Easter Island Essays

  • Description and Analysis of Easter Island

    2385 Words  | 5 Pages

    Pacific Ocean covers almost a third of our planet. In the central and south-western parts of the island are located in Oceania. Looking at the map, you can see that the farther to the east of Australia, the smaller size of the islands are, the rarer they are. And then thousands of kilometers of water surface - and her continent of South America. People inhabit the ocean as far as the most remote islands. Despite the enormity of these distances, Polynesians speak related languages ​​and are very close

  • Easter Island

    981 Words  | 2 Pages

    tell about this small island off the coast of Chile named Easter Island. Easter Island, submerged volcanic mountain range in the eastern Pacific Ocean, is located 500 miles South of the Tropic of Capricorn, and 2,200 miles West of Chile. This area is located were it is swept by strong trade winds. Because of his, the island remains warm through out the year. As you know, Easter Island is small. To be exact it has an area of 64 square miles about the size of Washington D.C. Easter Island’s population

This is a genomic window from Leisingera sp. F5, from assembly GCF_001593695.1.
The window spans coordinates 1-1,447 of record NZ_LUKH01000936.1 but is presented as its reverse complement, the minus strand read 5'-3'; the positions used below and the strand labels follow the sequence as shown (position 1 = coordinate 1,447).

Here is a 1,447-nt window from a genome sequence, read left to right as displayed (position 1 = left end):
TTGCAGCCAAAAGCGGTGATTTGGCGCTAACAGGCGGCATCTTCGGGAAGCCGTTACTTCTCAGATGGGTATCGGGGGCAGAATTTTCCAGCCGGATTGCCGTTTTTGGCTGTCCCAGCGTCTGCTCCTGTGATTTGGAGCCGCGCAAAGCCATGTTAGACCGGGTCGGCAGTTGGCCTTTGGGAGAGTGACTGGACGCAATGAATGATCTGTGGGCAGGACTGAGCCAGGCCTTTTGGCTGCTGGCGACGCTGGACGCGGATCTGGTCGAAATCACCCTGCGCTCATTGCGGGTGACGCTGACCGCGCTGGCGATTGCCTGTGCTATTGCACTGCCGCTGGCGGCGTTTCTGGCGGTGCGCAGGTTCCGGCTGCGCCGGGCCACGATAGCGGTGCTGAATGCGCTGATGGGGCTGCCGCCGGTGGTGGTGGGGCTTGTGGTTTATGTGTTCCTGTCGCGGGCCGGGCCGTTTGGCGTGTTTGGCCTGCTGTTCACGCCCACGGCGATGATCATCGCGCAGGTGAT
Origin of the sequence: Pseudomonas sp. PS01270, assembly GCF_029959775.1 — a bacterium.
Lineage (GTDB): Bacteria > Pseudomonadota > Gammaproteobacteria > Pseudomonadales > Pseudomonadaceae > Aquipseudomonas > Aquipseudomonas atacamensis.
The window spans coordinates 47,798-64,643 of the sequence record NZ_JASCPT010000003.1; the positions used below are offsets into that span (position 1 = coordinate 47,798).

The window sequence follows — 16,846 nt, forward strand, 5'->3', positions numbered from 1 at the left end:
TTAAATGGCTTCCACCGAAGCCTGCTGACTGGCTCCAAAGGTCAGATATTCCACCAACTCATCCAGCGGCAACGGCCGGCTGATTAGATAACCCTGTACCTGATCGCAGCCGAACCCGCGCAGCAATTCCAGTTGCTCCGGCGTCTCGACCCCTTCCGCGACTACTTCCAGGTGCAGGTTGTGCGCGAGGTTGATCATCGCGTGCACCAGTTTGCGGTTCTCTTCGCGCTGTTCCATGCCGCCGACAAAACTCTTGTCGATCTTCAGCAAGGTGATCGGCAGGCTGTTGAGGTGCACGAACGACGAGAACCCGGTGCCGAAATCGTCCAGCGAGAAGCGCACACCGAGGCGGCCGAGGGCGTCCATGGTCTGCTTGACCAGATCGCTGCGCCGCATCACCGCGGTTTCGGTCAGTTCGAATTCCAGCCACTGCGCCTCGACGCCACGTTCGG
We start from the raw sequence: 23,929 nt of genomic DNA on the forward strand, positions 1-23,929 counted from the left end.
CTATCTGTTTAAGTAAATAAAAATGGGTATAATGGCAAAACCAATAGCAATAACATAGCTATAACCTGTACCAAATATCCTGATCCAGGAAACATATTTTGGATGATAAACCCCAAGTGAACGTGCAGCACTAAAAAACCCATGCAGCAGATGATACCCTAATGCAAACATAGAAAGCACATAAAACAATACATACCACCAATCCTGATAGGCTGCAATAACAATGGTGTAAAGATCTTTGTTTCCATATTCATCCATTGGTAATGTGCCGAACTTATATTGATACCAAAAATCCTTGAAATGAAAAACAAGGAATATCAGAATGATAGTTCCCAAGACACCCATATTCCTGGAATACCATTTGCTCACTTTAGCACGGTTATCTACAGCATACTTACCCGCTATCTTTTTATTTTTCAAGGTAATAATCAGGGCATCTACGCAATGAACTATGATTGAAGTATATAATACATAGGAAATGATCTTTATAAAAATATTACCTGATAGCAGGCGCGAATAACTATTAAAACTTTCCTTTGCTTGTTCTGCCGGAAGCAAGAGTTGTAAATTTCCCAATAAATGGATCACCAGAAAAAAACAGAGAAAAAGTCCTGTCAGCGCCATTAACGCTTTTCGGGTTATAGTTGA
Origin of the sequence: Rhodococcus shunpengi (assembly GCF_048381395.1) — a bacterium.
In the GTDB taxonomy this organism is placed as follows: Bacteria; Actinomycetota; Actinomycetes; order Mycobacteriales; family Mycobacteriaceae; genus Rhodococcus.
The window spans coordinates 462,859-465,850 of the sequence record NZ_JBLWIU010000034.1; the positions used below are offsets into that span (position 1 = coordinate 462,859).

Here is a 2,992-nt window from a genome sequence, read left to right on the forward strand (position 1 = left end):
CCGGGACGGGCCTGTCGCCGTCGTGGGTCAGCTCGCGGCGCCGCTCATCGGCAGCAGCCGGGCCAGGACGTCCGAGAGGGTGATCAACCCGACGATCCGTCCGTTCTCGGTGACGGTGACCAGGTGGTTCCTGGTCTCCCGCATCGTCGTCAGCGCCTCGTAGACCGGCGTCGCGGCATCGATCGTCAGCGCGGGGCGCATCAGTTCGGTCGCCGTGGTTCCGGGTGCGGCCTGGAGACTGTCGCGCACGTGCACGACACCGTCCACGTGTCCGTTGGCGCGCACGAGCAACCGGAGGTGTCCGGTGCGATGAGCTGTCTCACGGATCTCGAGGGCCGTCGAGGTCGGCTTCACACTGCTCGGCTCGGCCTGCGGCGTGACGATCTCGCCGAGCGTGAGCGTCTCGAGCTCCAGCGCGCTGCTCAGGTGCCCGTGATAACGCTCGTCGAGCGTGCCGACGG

• Why Is Easter Island Unsolved

    749 Words  | 2 Pages

    Unsolved Mysteries: Easter Island The world has many unsolved mysteries that baffle even the most intelligent minds. One particular mystery, though, has remained truly unsolved. This mystery is the Easter Island heads that were built by people using primitive tools and manpower. Why is this mystery so puzzling and have we any clue about how the people of Easter Island accomplished this amazing task? Well, there are numerous facts, theories, and unanswered questions to be discovered. The following

  • Easter Island Research Paper

    643 Words  | 2 Pages

    Thomas Templin 10/5/14 Environmental Studies 1010 Essay 1: Easter Island and the meaning of Diamonds quote. Before humans, Easter Island started out as tropical forest filled with all sorts of trees, bushes shrubs, herbs, ferns, and grasses, but as it became home to humans this had all changed. By the time it was discovered on Easter of 1722 by Jacob Roggeveen the island had already been turned into a wasteland. The people of Easter Island had a highly developed system of damaging any forest, to be